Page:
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Старый 26.12.2009, 18:30
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По умолчанию Guidelines for Cursor Design (continued)




Guidelines for Cursor Design (continued)

If you are using an implicit cursor and reference a SQL cursor attribute, make sure you reference it immediately after a SQL statement is executed. This is because SQL cursor attributes are set on the result of the most recently executed SQL statement. The SQL statement can be executed in another program. Referencing a SQL cursor attribute immediately after a SQL statement executes ensures that you are dealing with the result of the correct SQL statement.

In the example in the slide, you cannot rely on the value of SQL%NOTFOUND for the UPDATE statement, because it is likely to be overwritten by the value of another SQL statement in the get_avg_order procedure. To ensure accuracy, the cursor attribute function SQL%NOTFOUND needs to be called immediately after the DML statement:

DECLARE
v_flag BOOLEAN;
BEGIN
UPDATE customers
SET credit_limit = p_credit_limit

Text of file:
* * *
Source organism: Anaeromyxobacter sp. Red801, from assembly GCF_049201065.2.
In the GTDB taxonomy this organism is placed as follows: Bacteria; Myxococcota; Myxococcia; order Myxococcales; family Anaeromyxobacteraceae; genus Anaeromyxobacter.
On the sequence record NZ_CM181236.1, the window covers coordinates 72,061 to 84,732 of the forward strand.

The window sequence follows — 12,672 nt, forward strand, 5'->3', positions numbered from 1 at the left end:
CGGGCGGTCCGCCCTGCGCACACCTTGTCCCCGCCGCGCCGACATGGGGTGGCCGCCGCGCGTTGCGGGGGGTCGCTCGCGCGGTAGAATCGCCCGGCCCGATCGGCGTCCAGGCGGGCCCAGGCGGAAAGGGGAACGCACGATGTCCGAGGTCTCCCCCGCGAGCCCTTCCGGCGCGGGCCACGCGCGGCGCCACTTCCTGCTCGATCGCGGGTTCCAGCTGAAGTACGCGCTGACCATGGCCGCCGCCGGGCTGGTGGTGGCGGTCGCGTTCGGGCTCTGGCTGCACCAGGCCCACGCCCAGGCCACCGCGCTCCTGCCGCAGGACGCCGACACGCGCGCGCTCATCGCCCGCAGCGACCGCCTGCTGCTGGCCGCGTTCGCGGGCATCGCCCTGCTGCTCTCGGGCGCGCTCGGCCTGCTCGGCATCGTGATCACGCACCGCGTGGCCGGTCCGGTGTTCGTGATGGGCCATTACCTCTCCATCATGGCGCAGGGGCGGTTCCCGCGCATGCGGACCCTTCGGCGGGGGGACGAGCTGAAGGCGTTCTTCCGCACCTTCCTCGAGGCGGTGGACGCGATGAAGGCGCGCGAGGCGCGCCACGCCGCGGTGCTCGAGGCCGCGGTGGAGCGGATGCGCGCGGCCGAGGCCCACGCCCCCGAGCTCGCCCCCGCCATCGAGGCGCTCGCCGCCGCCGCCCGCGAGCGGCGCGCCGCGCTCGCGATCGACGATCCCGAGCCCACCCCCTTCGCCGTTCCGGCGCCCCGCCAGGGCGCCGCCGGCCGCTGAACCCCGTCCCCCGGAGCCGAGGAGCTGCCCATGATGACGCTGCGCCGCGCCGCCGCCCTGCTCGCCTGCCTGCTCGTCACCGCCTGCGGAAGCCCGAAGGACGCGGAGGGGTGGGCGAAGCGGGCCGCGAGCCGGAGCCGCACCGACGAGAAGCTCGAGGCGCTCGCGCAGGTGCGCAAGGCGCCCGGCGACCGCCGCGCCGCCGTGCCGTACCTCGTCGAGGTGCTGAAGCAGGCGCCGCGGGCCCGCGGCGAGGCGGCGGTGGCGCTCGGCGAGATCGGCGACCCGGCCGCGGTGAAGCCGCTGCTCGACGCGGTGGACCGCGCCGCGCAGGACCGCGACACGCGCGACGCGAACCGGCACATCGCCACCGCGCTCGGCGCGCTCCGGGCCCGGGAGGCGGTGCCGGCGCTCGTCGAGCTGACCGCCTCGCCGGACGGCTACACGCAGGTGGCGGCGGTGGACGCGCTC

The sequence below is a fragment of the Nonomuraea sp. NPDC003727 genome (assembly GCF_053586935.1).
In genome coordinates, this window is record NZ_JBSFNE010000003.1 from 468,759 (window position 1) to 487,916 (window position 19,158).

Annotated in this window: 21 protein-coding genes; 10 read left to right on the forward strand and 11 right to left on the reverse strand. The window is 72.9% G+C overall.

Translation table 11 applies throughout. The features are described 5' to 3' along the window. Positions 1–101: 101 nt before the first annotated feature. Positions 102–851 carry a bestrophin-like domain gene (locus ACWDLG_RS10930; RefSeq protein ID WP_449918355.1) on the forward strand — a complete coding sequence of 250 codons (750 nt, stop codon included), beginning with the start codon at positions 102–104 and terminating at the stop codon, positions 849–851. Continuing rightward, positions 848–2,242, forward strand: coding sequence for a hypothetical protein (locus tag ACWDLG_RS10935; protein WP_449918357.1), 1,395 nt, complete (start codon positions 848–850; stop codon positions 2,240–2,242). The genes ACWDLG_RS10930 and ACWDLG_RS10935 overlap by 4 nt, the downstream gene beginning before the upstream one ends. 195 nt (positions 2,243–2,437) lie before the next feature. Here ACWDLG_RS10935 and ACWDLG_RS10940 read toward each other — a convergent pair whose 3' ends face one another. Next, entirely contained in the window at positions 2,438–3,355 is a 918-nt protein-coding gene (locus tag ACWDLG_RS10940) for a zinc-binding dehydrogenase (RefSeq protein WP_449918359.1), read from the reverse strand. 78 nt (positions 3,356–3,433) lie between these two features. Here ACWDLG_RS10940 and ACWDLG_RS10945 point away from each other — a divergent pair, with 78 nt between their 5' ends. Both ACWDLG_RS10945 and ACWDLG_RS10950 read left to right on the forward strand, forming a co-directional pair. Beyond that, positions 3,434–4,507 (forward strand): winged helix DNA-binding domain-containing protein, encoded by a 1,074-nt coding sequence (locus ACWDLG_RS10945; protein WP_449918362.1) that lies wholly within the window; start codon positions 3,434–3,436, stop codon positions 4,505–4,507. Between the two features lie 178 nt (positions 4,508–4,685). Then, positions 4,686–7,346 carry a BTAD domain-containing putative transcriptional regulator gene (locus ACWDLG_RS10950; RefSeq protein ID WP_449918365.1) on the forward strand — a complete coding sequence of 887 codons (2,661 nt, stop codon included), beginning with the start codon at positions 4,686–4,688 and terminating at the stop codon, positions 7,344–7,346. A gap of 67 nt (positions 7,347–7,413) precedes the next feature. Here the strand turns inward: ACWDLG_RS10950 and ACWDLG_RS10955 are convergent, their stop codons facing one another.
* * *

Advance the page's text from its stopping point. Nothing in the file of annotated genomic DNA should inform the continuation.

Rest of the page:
WHERE customer_id = p_cust_id;
v_flag := SQL%NOTFOUND
get_avg_order(p_cust_id); -- procedure call
IF v_flag THEN
...
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Последний раз редактировалось Marley; 04.10.2015 в 04:17.
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  #6  
Старый 26.12.2009, 18:37
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По умолчанию Guidelines for Cursor Design (continued)



Guidelines for Cursor Design (continued)

Whenever possible, use cursor FOR loops that simplify coding. Cursor FOR loops reduce the volume of code you need to write to fetch data from a cursor and also reduce the chances of introducing loop errors in your code.

A cursor FOR loop automatically handles the open, fetch, and close operations, as well as, defines a record type that matches the cursor definition. After it processes the last row the cursor is closed automatically. If you do not use a CURSOR FOR loop, forgetting to close your cursor results in increased memory usage.
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  #7  
Старый 26.12.2009, 18:40
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По умолчанию Guidelines for Cursor Design (continued)